The People’s Princess

Heather Havrilesky, reviewing Carrie Fisher’s The Princess Diarist:

One drawback to the deluge of unfettered praise that follows any unexpected celebrity death is that it can be difficult to separate our nostalgic fantasies from the human being onto whom we project them. After all, Princess Leia formed a whole generation’s notion of female power and sexuality. Adorable, Disney-worthy title aside, Leia was not just another cutie singing and flouncing around a space palace, nor was she your stereotypical, skin-deep “strong” female character, replete with smart-lady glasses and an AK-47. Rather, Fisher’s Leia served as a talisman of casual, post-patriarchal female arrogance. Even though her character was very young and mostly wore white, she wasn’t remotely virginal, her tone of voice was the auditory equivalent of an eye roll, and she never hesitated to inform Darth Vader that he was wretched and vile, and to tell his henchmen that they stank to high heaven.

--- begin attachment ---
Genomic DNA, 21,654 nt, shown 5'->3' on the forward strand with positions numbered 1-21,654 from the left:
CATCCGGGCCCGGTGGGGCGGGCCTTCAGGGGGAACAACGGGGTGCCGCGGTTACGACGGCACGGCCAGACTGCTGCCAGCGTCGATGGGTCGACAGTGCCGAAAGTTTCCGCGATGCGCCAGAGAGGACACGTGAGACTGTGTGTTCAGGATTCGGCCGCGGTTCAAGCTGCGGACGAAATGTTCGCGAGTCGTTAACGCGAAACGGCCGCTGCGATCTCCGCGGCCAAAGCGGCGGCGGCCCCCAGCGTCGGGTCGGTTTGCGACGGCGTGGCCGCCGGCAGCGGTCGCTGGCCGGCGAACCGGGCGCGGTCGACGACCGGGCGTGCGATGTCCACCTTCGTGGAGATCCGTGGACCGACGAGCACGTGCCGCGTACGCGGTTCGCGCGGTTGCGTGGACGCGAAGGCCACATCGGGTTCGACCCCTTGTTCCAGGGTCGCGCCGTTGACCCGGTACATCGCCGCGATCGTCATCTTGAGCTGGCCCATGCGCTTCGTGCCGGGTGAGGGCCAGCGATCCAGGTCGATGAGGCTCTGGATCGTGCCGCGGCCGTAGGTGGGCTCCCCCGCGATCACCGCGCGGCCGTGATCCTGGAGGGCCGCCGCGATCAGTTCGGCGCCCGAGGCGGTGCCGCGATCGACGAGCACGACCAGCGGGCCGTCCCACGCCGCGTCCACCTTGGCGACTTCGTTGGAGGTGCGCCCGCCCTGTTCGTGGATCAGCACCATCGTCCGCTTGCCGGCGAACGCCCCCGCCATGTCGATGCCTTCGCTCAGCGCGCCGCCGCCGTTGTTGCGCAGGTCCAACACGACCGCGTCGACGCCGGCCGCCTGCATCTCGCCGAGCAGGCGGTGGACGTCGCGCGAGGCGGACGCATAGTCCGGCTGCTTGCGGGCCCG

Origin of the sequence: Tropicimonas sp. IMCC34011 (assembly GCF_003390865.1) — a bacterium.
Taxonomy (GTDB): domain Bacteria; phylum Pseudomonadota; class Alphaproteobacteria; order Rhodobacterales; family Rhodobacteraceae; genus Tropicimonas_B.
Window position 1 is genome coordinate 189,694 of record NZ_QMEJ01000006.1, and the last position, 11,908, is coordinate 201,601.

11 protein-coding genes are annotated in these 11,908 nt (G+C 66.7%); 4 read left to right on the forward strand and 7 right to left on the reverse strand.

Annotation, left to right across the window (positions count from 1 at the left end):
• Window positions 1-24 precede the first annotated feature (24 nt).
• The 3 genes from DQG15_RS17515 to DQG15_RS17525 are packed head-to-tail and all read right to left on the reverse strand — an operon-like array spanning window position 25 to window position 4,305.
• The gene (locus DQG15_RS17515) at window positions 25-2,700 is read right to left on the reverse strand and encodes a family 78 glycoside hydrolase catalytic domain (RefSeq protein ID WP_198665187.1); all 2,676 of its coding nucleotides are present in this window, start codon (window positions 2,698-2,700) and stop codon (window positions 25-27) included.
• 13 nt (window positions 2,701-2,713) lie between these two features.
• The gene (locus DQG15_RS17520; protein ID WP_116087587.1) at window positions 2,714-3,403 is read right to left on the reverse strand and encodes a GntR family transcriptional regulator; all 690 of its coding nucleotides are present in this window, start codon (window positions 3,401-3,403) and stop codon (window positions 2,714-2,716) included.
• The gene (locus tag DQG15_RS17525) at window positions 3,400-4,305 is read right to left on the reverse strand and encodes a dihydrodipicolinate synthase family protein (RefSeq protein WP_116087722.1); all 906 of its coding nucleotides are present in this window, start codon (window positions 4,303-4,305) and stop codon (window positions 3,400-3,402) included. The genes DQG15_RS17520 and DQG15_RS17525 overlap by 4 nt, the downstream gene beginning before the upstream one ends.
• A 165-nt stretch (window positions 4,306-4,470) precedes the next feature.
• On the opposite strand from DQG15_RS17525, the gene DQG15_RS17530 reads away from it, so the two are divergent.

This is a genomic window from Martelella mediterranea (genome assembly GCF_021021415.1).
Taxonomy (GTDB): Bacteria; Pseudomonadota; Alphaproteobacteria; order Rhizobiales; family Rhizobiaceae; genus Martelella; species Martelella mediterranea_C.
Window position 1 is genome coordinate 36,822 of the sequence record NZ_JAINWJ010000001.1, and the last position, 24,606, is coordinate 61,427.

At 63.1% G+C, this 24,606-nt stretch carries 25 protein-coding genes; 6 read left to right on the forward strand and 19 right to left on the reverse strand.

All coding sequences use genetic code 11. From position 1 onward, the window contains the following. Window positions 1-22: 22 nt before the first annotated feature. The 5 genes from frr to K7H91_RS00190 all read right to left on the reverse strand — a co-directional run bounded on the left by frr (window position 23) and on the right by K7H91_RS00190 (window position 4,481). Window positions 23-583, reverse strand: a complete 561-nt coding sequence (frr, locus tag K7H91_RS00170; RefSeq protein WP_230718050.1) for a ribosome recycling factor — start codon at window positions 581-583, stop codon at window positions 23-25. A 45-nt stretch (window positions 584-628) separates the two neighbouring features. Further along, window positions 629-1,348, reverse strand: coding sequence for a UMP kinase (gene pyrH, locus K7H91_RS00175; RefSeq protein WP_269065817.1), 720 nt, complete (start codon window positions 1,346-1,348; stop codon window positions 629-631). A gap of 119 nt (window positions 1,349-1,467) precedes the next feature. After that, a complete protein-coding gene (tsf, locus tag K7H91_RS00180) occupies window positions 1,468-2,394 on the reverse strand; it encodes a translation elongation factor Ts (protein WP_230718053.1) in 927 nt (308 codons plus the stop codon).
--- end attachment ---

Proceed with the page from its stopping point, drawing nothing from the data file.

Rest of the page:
Monday, 6 March 2017

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